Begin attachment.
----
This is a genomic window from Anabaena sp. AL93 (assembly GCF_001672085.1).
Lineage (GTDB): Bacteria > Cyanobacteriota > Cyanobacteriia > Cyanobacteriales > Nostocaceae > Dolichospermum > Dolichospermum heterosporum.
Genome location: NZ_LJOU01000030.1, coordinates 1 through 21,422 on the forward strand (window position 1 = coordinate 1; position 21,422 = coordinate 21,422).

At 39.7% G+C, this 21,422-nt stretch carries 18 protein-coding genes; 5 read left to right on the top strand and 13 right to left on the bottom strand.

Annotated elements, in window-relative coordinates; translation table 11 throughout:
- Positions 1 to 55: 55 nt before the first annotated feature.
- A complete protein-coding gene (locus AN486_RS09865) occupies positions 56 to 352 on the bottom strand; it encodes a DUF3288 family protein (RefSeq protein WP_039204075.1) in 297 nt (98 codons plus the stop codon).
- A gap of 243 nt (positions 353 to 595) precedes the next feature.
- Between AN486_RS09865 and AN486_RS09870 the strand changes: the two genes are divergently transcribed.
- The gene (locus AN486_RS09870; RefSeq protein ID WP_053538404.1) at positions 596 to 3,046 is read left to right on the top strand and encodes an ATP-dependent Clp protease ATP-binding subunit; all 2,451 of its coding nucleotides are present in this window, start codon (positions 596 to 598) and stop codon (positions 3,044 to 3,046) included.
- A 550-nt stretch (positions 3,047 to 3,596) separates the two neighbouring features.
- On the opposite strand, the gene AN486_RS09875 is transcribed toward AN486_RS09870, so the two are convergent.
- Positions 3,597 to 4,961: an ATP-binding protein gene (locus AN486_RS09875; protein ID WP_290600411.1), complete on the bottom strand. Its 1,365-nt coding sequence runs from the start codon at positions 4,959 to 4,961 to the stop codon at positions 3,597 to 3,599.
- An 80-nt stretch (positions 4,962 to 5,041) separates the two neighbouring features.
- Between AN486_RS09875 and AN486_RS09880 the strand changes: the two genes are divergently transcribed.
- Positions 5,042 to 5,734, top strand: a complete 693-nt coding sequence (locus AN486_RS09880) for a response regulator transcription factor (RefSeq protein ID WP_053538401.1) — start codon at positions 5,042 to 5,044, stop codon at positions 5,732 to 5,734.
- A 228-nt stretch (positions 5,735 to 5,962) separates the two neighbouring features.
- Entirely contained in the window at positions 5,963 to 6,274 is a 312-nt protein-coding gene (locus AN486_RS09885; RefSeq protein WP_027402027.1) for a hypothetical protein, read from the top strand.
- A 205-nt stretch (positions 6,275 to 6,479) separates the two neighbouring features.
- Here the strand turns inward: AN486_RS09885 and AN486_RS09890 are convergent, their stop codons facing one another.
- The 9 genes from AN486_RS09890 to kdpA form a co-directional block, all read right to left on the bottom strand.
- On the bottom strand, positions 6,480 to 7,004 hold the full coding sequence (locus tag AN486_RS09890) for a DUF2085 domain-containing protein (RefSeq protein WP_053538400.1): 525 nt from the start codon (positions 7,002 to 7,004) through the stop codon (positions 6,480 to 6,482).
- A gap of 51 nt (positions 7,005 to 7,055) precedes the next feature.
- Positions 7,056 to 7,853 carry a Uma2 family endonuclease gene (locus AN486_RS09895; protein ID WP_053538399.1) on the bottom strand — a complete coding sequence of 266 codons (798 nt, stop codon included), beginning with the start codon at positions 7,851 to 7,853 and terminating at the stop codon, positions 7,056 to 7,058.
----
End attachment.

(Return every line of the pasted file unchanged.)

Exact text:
This is a genomic window from Anabaena sp. AL93 (assembly GCF_001672085.1).
Lineage (GTDB): Bacteria > Cyanobacteriota > Cyanobacteriia > Cyanobacteriales > Nostocaceae > Dolichospermum > Dolichospermum heterosporum.
Genome location: NZ_LJOU01000030.1, coordinates 1 through 21,422 on the forward strand (window position 1 = coordinate 1; position 21,422 = coordinate 21,422).

At 39.7% G+C, this 21,422-nt stretch carries 18 protein-coding genes; 5 read left to right on the top strand and 13 right to left on the bottom strand.

Annotated elements, in window-relative coordinates; translation table 11 throughout:
- Positions 1 to 55: 55 nt before the first annotated feature.
- A complete protein-coding gene (locus AN486_RS09865) occupies positions 56 to 352 on the bottom strand; it encodes a DUF3288 family protein (RefSeq protein WP_039204075.1) in 297 nt (98 codons plus the stop codon).
- A gap of 243 nt (positions 353 to 595) precedes the next feature.
- Between AN486_RS09865 and AN486_RS09870 the strand changes: the two genes are divergently transcribed.
- The gene (locus AN486_RS09870; RefSeq protein ID WP_053538404.1) at positions 596 to 3,046 is read left to right on the top strand and encodes an ATP-dependent Clp protease ATP-binding subunit; all 2,451 of its coding nucleotides are present in this window, start codon (positions 596 to 598) and stop codon (positions 3,044 to 3,046) included.
- A 550-nt stretch (positions 3,047 to 3,596) separates the two neighbouring features.
- On the opposite strand, the gene AN486_RS09875 is transcribed toward AN486_RS09870, so the two are convergent.
- Positions 3,597 to 4,961: an ATP-binding protein gene (locus AN486_RS09875; protein ID WP_290600411.1), complete on the bottom strand. Its 1,365-nt coding sequence runs from the start codon at positions 4,959 to 4,961 to the stop codon at positions 3,597 to 3,599.
- An 80-nt stretch (positions 4,962 to 5,041) separates the two neighbouring features.
- Between AN486_RS09875 and AN486_RS09880 the strand changes: the two genes are divergently transcribed.
- Positions 5,042 to 5,734, top strand: a complete 693-nt coding sequence (locus AN486_RS09880) for a response regulator transcription factor (RefSeq protein ID WP_053538401.1) — start codon at positions 5,042 to 5,044, stop codon at positions 5,732 to 5,734.
- A 228-nt stretch (positions 5,735 to 5,962) separates the two neighbouring features.
- Entirely contained in the window at positions 5,963 to 6,274 is a 312-nt protein-coding gene (locus AN486_RS09885; RefSeq protein WP_027402027.1) for a hypothetical protein, read from the top strand.
- A 205-nt stretch (positions 6,275 to 6,479) separates the two neighbouring features.
- Here the strand turns inward: AN486_RS09885 and AN486_RS09890 are convergent, their stop codons facing one another.
- The 9 genes from AN486_RS09890 to kdpA form a co-directional block, all read right to left on the bottom strand.
- On the bottom strand, positions 6,480 to 7,004 hold the full coding sequence (locus tag AN486_RS09890) for a DUF2085 domain-containing protein (RefSeq protein WP_053538400.1): 525 nt from the start codon (positions 7,002 to 7,004) through the stop codon (positions 6,480 to 6,482).
- A gap of 51 nt (positions 7,005 to 7,055) precedes the next feature.
- Positions 7,056 to 7,853 carry a Uma2 family endonuclease gene (locus AN486_RS09895; protein ID WP_053538399.1) on the bottom strand — a complete coding sequence of 266 codons (798 nt, stop codon included), beginning with the start codon at positions 7,851 to 7,853 and terminating at the stop codon, positions 7,056 to 7,058.